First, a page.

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Time-Resolved SPM

Related products: UHFLI, UHF-BOX, UHF-AWG, UHF-DIG

Time & frequency are the physical observable that can be measured with the highest accuracy. With lasers reaching the attosecond resolution, many ultra-fast phenomena can now be probed with exquisite precision, expanding to other electrically probing methods as well. This gave rise to a wealth of different type of time-resolved experiments that rely on the same pump & probe principle. The precise control of delays, minimizing jitter and latency, is therefore key for best results in this field.


  • decay time measurements
  • pump-probe experiments
  • control of delay lines
  • time-domain analysis.


Control the time lapse between an excited and relaxed state, measure the integrated output over a precise time-window (boxcar) or capture the averaged (lock-in) or instantaneous (digitizers) response.


  • All integrated solution for generation/triggering, delay and sweeping of delay
  • Simple add-on to existing set-up
  • Pulse shaping for electrically driven excitation (iFFT of the transfer function response)


Application Diagram for time resolved SPM using the Zurich Instruments UHFBOX Boxcar averager

Laser pump-probe using Boxcar Averager for detection, synchronized with the repetition rate of the laser.

Application Diagram for time resolved SPM using the Zurich Instruments UHFLI Lock-in Amplifier and AWG

Electrical pump-probe with AWG excitation using lock-in amplifier detection. Only the averaged value for a certain delay is probed.

Time-resolved experiments can be broadly split into 2 main categories where the excitation source is either optically or electrically driven. While optical method provides the best time resolution with femtosecond lasers, electrical methods allow for easier and cost-effective implementation with fast Arbitrary Pulse or Waveform Generators (AWG). The choice depends essentially on the time scale of the physical observation. Detection can be synchronized with the repetition rate of a laser or locked to the resonance frequency of a mechanical resonator in the case of AFM or SNOM. The higher the repetition rate the faster the measurements can be averaged as the SNR depends on √N, where N is the number of samples at a given delay time. With the Zurich Instruments UHFLI, a 600 MHz lock-in amplifier, the following three detection methods can be implemented:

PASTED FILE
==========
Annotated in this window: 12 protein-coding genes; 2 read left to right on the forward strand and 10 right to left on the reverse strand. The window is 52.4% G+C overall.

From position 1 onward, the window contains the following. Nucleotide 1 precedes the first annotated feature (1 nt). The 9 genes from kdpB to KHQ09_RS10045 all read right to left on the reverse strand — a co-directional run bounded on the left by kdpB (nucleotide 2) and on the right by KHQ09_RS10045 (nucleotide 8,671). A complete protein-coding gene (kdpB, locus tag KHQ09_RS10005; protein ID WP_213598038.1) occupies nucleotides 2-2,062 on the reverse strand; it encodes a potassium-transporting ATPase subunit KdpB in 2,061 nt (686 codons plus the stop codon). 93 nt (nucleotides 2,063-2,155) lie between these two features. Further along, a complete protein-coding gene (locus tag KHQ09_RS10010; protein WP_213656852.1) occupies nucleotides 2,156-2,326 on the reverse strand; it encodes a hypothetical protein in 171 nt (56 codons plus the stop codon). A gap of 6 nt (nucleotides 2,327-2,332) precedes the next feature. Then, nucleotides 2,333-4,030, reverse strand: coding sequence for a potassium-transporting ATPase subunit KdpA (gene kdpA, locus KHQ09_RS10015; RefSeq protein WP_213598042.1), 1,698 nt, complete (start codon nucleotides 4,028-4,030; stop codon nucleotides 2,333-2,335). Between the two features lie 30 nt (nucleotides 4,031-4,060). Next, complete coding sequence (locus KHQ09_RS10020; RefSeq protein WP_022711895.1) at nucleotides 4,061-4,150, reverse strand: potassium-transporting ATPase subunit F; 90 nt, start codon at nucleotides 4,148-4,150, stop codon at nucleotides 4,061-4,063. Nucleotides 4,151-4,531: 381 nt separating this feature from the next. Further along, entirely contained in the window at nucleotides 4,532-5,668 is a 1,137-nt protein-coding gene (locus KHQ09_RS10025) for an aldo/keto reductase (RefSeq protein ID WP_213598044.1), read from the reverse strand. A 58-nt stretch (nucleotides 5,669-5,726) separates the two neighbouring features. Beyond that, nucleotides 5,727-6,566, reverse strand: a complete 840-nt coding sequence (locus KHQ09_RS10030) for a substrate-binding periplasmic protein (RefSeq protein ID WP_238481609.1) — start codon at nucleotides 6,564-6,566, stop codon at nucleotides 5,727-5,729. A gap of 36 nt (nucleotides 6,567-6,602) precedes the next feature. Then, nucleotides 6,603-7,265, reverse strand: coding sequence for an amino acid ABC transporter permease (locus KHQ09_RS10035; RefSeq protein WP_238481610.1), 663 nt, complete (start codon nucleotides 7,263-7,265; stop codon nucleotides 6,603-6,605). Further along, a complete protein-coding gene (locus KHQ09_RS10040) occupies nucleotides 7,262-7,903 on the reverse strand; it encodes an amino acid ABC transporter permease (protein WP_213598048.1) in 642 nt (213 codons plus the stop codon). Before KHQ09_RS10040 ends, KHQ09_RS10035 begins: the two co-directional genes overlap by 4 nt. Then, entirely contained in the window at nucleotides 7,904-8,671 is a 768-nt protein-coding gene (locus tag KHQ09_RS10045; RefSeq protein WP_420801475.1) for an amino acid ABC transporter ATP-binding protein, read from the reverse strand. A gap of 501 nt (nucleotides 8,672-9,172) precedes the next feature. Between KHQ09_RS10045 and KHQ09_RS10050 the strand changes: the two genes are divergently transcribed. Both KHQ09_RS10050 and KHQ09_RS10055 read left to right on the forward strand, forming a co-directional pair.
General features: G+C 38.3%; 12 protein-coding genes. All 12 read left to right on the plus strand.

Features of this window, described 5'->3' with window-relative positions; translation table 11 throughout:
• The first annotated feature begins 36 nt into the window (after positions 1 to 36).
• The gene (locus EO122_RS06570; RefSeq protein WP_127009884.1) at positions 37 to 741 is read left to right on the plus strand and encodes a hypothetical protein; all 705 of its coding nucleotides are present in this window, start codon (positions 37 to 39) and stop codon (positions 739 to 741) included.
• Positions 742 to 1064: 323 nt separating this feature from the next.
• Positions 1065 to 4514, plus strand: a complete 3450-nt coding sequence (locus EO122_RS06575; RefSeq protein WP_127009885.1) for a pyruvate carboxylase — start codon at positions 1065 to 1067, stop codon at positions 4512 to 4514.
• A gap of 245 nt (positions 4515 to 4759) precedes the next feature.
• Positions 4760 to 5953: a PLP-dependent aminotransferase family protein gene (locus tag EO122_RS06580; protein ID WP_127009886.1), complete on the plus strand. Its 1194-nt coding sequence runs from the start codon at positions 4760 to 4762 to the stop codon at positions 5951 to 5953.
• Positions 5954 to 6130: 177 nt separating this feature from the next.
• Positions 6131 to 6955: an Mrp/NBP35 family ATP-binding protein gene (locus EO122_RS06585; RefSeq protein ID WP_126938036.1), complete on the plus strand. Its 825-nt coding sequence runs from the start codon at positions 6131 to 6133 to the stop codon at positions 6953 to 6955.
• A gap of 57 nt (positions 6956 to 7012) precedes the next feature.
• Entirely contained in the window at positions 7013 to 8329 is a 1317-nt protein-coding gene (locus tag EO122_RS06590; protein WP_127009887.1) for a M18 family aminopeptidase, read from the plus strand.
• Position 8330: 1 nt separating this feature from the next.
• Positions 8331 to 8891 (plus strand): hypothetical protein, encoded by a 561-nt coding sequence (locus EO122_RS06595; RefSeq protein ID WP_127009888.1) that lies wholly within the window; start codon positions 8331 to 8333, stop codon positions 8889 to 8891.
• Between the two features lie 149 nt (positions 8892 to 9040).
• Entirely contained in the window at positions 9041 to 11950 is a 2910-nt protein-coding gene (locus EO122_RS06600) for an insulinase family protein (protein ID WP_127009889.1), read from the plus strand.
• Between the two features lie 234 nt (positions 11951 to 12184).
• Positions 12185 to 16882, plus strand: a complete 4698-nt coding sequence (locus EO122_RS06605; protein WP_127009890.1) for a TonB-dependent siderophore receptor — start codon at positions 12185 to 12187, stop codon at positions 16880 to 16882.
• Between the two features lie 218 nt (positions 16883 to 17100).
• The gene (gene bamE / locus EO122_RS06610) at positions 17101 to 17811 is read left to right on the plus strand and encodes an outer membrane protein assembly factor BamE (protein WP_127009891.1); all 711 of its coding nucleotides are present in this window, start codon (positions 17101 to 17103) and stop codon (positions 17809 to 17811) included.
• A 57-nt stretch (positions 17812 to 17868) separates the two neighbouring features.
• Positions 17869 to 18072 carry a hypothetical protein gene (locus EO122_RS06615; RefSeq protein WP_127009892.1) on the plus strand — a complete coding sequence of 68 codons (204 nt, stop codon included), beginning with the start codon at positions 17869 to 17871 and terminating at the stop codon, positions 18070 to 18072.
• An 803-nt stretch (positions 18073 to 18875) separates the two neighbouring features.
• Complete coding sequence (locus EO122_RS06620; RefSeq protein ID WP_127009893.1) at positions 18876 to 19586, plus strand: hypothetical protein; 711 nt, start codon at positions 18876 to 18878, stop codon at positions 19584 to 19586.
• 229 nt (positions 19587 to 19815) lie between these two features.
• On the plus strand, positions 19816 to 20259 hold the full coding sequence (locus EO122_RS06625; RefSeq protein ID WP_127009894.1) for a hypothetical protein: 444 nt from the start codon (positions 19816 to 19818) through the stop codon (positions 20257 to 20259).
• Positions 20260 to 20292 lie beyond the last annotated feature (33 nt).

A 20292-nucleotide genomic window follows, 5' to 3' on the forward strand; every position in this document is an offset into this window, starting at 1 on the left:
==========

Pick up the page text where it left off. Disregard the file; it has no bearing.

• UHF-BOX Boxcar Averager, where only the response from the probe is captured within a user-defined time-window and averaged over the number of samples.
  • UHFLI Lock-in Amplifier, which provides the average amplitude output from an incident modulated beam or oscillating cantilever.
  • UHF-DIG Digitizer which captures the dynamical response upon any trigger conditions, with precise control of delay with respect to the excitation.

Two specific examples with different excitation and probing schemes are shown in the figures to the left.

Application Notes

Zurich Instruments

Superconducting Qubit Characterization


Z. Schumacher, A. Spielhofer, Y. Miyahara, P. Grutter

The limit of time resolution in frequency modulation atomic force microscopy by a pump-probe approach

Applied Physics Letter, Vol. 110, Issue 053111 (2017)

J. Murawski, T. Mönch, P. Milde, M. P. Hein, S. Nicht, U. Zerweck-Trogisch et al.

Tracking speed bumps in organic field-effect transistors via pump-probe Kelvin-probe force microscopy

J. Appl. Phys. 118, 244502 (2015)

Tyler L. Cocker, Vedran Jelic, Manisha Gupta, Sean J. Molesky, Jacob A. J. Burgess, Glenda De Los Reyes, et al.

An ultrafast terahertz scanning tunnelling microscope

Nature Photon 7, 620–625 (2013)

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